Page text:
Stress, loneliness, happiness, depression – it’s all contagious. Tarra saw yoga as a great way to counter some of the negativity in everyday life. Breathing and moving on a yoga mat settles the nervous system and helps quiet the mind. Yoga also helps bring students to an ongoing place of greater consciousness. Waking up each morning and doing an assessment of what’s needed for the day helps give the mind balance and power over the senses. With Tarra’s previous ties to the finance world, she quickly saw how valuable it could be to the industry.

Tarra not only see’s yoga as a way to settle the mind, but also as a healing agent. Too often, people turn to drugs and alcohol as coping mechanisms. They turn to pills for anxiety, depression, or other ailments rather than trying to develop real skills to help. Tarra teaches her students how to strengthen the mind through practice and gives students a sense of community.

Direct download: 645.mp3
Category:general -- posted at: 10:00pm EST

When everything is going great in the market, that’s when it is time to make sure that you have a plan for when it all goes downhill. Michael reads a piece from Ben Hunt titled, “The Icarus Moment,” adding commentary throughout. Michael and Ben may have differing views on trading styles, but philosophically they are aligned.

Everyone, on some level, is stuck on a wheel. People are literally baring their souls on a daily basis. Do you want to hear everyone’s daily fears? Their daily drama? Who we are and what we do has become completely separated. What can we do about all this? Start asking the “why.” Trust your biases. Wisdom comes from the ability to think critically. Think of the why, and not just the what.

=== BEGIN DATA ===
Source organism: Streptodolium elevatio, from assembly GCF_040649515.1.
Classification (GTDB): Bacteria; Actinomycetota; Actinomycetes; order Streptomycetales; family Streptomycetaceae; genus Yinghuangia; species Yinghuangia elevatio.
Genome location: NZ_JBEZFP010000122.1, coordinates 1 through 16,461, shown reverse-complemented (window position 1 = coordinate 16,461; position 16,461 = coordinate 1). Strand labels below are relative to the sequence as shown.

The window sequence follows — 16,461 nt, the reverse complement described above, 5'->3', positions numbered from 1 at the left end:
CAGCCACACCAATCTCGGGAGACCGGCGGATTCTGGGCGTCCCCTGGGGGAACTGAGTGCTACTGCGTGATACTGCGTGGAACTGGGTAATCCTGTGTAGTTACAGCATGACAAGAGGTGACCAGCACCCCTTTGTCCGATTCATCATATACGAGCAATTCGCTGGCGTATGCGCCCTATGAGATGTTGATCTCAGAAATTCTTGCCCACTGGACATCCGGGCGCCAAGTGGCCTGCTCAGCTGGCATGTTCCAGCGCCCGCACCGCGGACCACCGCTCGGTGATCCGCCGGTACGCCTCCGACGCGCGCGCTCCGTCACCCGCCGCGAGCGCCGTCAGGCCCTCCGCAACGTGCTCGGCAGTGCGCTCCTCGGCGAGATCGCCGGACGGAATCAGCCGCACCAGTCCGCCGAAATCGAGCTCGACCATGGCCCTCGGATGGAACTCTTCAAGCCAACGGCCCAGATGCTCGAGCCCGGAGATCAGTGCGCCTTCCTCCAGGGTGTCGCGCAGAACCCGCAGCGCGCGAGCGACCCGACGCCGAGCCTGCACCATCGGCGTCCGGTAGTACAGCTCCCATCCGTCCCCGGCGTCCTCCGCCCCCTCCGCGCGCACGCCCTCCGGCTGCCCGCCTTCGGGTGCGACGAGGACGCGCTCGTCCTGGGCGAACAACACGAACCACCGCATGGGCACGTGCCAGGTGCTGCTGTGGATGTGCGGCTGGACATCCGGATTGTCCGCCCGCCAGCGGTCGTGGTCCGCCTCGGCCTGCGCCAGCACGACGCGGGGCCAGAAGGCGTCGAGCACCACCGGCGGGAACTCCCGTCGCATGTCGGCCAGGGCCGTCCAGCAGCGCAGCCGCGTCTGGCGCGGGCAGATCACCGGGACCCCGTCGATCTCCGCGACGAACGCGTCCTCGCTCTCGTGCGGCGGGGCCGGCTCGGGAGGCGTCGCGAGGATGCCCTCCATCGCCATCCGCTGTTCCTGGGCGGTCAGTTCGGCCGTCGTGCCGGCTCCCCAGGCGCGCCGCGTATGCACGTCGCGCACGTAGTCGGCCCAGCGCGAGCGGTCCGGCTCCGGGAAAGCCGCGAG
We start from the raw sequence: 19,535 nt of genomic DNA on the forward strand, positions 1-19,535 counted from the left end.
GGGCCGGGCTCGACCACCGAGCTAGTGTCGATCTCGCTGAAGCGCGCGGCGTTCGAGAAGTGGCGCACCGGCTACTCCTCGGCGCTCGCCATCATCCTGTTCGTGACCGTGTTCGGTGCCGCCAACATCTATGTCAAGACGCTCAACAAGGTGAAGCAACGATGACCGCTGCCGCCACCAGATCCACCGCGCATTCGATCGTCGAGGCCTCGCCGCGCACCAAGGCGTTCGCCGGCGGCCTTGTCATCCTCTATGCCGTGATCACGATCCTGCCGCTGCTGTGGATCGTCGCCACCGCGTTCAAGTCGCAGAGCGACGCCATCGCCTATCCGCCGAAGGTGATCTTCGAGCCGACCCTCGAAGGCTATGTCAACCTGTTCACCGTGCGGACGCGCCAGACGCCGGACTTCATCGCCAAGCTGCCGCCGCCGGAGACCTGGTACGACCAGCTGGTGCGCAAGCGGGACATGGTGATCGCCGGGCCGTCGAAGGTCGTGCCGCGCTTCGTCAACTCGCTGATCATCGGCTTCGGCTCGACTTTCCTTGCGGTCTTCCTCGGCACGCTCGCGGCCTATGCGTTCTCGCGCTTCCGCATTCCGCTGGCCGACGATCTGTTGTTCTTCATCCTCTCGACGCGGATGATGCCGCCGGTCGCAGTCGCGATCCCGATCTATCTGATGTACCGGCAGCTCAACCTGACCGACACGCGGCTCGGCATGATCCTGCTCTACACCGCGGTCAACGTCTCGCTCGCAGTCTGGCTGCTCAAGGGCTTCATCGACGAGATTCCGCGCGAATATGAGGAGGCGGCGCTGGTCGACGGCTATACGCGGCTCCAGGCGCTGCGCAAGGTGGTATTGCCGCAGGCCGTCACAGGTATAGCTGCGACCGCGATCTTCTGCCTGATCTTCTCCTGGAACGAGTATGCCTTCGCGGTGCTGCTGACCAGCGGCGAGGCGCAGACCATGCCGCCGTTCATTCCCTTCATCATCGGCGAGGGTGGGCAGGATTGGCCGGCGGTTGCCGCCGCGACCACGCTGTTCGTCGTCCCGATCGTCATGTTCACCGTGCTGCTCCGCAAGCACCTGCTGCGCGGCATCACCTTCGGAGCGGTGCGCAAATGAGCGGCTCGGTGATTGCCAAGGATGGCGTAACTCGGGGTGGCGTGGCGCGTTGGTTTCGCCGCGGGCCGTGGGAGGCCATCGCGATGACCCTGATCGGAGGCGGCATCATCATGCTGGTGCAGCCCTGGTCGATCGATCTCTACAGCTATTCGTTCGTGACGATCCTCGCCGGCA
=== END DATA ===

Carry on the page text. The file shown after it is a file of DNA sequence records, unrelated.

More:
Michael ends the podcast with a bonus interview with Anders Ericsson author of “Peak: Secrets from the New Science of Expertise.” Ericsson is a psychologist and Conradi Eminent Scholar and Professor of Psychology at Florida State University. He is an internationally recognized researcher in the psychological nature of expertise and human performance. He studies cognitive ability, personality, interests, and other factors that help researchers understand and predict deliberate practice and expert performance.

Direct download: 644.mp3
Category:general -- posted at: 10:00pm EST

Robert Kurson is the author of “Rocket Men: The Daring Odyssey of Apollo 8 and the Astronauts Who Made Man’s First Journey to the Moon.”

How did Robert get hooked on space exploration? He was born in 1963, just five years before the Apollo 8 mission. Some of his first memories were watching rockets take off. He realized he knew a lot of Apollo 11 and 13 but not much about Apollo 8. As he researched the mission he quickly learned that NASA, astronauts, and experts in the field had all talked about this mission being the most astonishing and important of all Apollo missions. Why? Apollo 8 became the first manned spacecraft to leave Earth’s orbit, reach the Earth’s Moon, orbit it and return safely to Earth. The three astronaut crew consisted of Commander Frank Borman, Command Module Pilot James Lovell, and Lunar Module Pilot William Anders.

The U.S. had historically always been behind in the race to space. With Russia continuously one step ahead, Apollo 8 gave us the advantage of having the first crew to reach the moon and paved the way for Apollo 11 to successfully put the first man on the moon.